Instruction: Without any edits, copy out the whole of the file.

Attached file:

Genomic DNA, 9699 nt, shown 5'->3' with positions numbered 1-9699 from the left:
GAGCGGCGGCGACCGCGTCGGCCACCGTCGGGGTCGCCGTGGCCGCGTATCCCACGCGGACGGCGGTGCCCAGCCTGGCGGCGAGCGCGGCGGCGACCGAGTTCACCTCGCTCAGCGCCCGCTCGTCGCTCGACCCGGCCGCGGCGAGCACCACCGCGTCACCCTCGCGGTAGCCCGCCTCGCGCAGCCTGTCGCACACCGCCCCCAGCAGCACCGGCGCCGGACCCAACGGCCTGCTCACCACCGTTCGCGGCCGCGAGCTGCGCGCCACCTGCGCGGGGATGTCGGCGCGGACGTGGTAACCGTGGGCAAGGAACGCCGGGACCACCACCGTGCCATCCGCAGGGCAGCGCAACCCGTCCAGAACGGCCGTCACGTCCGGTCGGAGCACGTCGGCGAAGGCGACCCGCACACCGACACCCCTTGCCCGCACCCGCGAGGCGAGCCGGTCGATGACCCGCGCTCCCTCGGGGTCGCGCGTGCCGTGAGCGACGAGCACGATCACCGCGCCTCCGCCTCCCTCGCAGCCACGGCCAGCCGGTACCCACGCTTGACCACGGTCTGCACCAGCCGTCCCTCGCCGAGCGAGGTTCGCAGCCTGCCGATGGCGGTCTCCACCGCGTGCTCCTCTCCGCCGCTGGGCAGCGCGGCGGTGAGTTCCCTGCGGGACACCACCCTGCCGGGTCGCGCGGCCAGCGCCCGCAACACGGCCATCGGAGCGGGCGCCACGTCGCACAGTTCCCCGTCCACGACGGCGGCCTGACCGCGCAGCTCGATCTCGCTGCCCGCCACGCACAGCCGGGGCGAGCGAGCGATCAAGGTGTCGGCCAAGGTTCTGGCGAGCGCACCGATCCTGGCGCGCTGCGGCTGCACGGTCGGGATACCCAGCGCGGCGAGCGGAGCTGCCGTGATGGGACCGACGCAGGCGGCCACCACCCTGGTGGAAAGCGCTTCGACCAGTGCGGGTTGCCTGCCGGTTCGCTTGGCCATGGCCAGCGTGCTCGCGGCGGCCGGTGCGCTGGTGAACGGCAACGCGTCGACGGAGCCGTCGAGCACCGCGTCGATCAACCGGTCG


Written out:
Genomic DNA, 9699 nt, shown 5'->3' with positions numbered 1-9699 from the left:
GAGCGGCGGCGACCGCGTCGGCCACCGTCGGGGTCGCCGTGGCCGCGTATCCCACGCGGACGGCGGTGCCCAGCCTGGCGGCGAGCGCGGCGGCGACCGAGTTCACCTCGCTCAGCGCCCGCTCGTCGCTCGACCCGGCCGCGGCGAGCACCACCGCGTCACCCTCGCGGTAGCCCGCCTCGCGCAGCCTGTCGCACACCGCCCCCAGCAGCACCGGCGCCGGACCCAACGGCCTGCTCACCACCGTTCGCGGCCGCGAGCTGCGCGCCACCTGCGCGGGGATGTCGGCGCGGACGTGGTAACCGTGGGCAAGGAACGCCGGGACCACCACCGTGCCATCCGCAGGGCAGCGCAACCCGTCCAGAACGGCCGTCACGTCCGGTCGGAGCACGTCGGCGAAGGCGACCCGCACACCGACACCCCTTGCCCGCACCCGCGAGGCGAGCCGGTCGATGACCCGCGCTCCCTCGGGGTCGCGCGTGCCGTGAGCGACGAGCACGATCACCGCGCCTCCGCCTCCCTCGCAGCCACGGCCAGCCGGTACCCACGCTTGACCACGGTCTGCACCAGCCGTCCCTCGCCGAGCGAGGTTCGCAGCCTGCCGATGGCGGTCTCCACCGCGTGCTCCTCTCCGCCGCTGGGCAGCGCGGCGGTGAGTTCCCTGCGGGACACCACCCTGCCGGGTCGCGCGGCCAGCGCCCGCAACACGGCCATCGGAGCGGGCGCCACGTCGCACAGTTCCCCGTCCACGACGGCGGCCTGACCGCGCAGCTCGATCTCGCTGCCCGCCACGCACAGCCGGGGCGAGCGAGCGATCAAGGTGTCGGCCAAGGTTCTGGCGAGCGCACCGATCCTGGCGCGCTGCGGCTGCACGGTCGGGATACCCAGCGCGGCGAGCGGAGCTGCCGTGATGGGACCGACGCAGGCGGCCACCACCCTGGTGGAAAGCGCTTCGACCAGTGCGGGTTGCCTGCCGGTTCGCTTGGCCATGGCCAGCGTGCTCGCGGCGGCCGGTGCGCTGGTGAACGGCAACGCGTCGACGGAGCCGTCGAGCACCGCGTCGATCAACCGGTCG